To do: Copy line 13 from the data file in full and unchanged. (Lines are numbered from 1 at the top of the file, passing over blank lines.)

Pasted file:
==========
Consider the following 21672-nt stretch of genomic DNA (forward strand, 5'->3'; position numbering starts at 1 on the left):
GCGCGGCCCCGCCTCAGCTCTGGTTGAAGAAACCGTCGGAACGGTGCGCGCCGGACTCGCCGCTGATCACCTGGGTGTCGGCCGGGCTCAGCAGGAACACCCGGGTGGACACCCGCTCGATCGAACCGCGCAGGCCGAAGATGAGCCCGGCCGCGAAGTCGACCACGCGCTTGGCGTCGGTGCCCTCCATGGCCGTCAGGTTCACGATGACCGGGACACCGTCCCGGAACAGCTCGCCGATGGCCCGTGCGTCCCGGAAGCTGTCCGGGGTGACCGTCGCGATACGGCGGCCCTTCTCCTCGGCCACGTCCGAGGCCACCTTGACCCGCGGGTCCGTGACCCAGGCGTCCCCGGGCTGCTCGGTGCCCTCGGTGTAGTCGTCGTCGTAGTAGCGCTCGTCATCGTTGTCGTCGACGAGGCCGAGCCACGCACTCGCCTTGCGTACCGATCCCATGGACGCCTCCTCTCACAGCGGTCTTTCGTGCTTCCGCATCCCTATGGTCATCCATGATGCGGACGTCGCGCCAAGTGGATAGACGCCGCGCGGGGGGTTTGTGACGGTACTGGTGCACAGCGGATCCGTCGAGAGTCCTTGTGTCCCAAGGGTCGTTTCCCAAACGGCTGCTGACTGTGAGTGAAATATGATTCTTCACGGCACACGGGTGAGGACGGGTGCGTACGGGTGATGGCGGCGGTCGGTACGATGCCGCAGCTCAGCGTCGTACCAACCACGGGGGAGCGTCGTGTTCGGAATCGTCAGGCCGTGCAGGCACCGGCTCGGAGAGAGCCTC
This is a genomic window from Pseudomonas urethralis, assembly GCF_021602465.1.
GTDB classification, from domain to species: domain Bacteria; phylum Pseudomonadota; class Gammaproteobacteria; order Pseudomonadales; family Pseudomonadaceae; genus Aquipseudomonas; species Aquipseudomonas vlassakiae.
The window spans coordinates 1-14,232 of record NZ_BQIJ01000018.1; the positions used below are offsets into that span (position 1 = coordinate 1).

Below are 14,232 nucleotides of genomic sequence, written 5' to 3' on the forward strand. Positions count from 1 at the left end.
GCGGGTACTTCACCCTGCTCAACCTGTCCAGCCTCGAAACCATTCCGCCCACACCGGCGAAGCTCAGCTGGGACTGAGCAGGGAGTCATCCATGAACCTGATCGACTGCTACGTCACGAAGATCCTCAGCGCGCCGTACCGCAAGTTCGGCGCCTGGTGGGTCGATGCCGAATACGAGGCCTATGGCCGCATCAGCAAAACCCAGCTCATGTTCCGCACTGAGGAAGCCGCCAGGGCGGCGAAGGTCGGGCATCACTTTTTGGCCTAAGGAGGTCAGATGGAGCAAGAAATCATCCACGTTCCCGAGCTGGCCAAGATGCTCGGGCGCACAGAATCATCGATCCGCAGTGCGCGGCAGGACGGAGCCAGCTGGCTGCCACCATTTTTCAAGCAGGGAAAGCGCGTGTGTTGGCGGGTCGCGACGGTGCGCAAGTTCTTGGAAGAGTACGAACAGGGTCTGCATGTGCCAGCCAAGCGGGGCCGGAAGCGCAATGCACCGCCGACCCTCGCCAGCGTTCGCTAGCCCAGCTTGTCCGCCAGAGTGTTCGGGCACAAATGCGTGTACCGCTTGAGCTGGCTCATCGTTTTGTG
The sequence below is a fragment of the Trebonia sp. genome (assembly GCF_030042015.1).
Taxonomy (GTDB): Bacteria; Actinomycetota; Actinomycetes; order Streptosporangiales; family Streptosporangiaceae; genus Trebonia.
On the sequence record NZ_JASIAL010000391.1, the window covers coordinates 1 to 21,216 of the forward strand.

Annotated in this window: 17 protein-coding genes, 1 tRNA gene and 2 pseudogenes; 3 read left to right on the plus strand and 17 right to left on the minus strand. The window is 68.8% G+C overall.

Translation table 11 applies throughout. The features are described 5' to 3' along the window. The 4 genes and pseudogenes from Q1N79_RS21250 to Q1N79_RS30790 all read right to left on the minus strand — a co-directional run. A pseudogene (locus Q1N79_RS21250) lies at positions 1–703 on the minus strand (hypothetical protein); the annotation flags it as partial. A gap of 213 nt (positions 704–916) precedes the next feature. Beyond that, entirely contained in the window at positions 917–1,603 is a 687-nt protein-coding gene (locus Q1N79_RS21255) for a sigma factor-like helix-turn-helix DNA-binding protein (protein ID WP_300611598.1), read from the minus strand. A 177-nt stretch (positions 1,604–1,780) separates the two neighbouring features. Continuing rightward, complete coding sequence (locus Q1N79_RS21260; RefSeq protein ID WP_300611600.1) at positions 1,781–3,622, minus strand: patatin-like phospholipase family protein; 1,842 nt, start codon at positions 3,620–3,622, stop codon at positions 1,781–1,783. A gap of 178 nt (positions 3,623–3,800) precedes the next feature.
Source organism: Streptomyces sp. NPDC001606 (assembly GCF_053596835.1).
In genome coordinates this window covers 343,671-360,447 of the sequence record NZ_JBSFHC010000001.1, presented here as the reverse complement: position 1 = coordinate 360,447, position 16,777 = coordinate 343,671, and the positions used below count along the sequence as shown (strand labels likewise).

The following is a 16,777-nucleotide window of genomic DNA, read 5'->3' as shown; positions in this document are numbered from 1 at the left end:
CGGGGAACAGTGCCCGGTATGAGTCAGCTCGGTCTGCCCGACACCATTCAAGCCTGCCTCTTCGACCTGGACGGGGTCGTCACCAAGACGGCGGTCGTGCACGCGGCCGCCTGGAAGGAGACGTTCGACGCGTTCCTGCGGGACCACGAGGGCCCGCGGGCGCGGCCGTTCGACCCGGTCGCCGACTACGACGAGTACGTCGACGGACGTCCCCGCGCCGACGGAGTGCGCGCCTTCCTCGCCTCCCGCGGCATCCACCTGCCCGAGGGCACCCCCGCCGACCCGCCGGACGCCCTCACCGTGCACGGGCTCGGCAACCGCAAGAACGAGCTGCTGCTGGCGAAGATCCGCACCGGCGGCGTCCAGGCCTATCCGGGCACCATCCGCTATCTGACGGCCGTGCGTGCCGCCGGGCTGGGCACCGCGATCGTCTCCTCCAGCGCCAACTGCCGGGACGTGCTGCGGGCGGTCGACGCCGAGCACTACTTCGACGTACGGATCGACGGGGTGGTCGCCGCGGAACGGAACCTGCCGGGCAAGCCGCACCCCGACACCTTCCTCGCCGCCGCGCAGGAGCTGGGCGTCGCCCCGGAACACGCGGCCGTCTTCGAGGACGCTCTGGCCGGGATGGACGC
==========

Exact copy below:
Source organism: Streptomyces sp. NPDC001606 (assembly GCF_053596835.1).